Team Leader for the Treasury’s Desktop team
With global economic volatility and uncertainty increasing every year, the public is constantly demanding more effective government programs, and more accountability from these critical programs. This is especially true when broad-reaching fiscal policy is involved, with stringent regulations governing treasury departments worldwide - from the U.S., and Canada, to Australia.
With operations that began in the early 1900s, this national treasury agency has evolved from its early days as a five-person department into five distinct branches – Fiscal, Macroeconomic, Revenue, Markets and Corporate Strategy/Services – serving the entire country. Today, citizens look to this central economic policy agency to anticipate and analyze the nation’s rapidly-evolving macroeconomic circumstances and set microeconomic reform, tax policy and international agreements.
Similar to the National Industrial Recovery Act (NIRA) in the U.S., which contains hundreds of codes that regulate industry, this country has its own strict regulations based on numerous legislative mandates. These regulations include comprehensive information compliance requirements, to which the Treasury needs to adhere. This translates into an ever-expanding need for the department to capture and retain considerable repositories of information – a difficult enough task with documents, made even more challenging by the information governance and compliance stipulations which requires the safe capture, classification and storage of email communications and documents shared as attachments.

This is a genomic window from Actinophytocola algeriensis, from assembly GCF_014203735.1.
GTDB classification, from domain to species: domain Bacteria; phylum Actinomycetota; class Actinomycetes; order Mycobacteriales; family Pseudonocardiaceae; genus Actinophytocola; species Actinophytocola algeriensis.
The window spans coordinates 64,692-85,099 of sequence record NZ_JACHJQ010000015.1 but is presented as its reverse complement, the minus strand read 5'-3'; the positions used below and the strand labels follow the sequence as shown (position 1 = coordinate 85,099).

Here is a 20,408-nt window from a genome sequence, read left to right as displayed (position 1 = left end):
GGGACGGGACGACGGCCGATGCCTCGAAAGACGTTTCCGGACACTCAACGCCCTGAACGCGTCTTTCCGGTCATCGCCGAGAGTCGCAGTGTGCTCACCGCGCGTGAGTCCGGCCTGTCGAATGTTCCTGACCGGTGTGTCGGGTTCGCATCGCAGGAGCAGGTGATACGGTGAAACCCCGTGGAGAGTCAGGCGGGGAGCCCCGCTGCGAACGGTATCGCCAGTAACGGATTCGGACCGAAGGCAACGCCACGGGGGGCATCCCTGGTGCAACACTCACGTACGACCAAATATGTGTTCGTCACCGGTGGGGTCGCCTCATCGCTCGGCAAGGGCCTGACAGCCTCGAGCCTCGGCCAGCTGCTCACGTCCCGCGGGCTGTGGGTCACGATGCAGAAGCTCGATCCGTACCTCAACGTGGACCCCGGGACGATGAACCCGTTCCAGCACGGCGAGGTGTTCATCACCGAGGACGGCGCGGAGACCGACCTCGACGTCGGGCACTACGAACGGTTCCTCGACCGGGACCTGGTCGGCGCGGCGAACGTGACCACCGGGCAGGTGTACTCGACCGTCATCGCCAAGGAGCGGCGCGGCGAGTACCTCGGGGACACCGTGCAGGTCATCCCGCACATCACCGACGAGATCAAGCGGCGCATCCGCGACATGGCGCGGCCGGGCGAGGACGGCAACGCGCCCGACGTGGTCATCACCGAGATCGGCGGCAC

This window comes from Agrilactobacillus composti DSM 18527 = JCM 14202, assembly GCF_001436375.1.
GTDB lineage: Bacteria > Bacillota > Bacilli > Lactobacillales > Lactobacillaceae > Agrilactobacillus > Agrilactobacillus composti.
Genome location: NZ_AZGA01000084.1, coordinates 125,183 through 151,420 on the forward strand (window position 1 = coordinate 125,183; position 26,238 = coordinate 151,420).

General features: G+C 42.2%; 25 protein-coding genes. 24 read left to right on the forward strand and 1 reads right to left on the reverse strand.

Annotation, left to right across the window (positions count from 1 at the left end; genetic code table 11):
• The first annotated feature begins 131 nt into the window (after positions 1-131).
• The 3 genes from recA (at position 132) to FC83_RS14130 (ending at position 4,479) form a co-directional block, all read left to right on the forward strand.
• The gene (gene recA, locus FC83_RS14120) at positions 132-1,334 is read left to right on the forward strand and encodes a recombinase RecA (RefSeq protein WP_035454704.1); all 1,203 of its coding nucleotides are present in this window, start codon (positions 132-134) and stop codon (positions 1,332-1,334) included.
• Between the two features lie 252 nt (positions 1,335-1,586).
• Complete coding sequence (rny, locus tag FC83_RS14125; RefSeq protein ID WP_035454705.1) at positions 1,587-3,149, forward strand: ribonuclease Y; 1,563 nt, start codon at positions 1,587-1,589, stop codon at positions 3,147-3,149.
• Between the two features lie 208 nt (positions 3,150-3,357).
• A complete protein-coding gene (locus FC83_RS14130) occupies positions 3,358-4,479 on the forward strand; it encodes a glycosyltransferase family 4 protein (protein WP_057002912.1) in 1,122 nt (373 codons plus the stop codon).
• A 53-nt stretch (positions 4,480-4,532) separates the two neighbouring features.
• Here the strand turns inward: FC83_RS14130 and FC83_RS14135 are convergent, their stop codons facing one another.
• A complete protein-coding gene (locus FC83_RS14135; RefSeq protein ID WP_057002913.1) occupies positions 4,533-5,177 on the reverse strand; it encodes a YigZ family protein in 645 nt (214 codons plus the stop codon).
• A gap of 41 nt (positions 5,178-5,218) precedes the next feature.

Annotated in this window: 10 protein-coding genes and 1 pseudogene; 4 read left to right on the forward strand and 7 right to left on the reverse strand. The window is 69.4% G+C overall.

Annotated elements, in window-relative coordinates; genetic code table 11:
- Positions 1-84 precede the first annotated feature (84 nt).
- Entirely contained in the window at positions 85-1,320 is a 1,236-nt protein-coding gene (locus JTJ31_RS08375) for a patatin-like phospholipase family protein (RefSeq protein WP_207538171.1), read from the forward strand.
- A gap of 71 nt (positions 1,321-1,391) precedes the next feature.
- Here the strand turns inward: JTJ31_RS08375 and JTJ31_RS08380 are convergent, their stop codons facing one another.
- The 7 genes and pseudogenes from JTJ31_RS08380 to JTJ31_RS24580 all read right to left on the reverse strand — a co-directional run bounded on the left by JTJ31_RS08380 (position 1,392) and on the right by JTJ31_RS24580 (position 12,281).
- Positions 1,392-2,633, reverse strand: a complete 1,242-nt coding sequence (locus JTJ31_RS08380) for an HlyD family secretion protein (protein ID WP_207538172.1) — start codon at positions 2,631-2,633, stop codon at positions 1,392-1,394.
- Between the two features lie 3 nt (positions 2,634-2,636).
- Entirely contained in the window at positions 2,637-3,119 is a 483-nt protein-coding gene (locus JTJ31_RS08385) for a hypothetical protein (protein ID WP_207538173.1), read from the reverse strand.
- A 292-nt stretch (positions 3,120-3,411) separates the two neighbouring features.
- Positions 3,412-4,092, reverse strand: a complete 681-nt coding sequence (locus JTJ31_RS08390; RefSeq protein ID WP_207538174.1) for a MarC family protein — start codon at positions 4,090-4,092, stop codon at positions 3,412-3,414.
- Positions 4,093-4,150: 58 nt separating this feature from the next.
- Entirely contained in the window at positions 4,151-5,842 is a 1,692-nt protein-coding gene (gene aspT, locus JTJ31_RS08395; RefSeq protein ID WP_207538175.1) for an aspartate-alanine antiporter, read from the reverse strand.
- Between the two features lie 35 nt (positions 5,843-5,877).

“All our emails that show deliberation on business decisions need to be captured, without exception,” shares the SharePoint Information Manager at the Treasury.
The Treasury’s records management practices also need to address the proper handling of sensitive data – not only when capturing, classifying and storing emails and documents attached to email, but also when sharing information with users outside of the Treasury’s chosen information management system of record, SharePoint 2013. As an organization that participates in a shared services model, the transfer of sensitive data to other government organizations poses a major information governance concern for the Treasury.
“The complex requirements for records management we are facing are very similar to those faced by other governments,” reported the Manager of the Information Management Unit at the Treasury. “The government is operating under a shared services model, where there’s a consolidation of people and government organizations that provide services to other government departments – and the Treasury is one of those organizations.”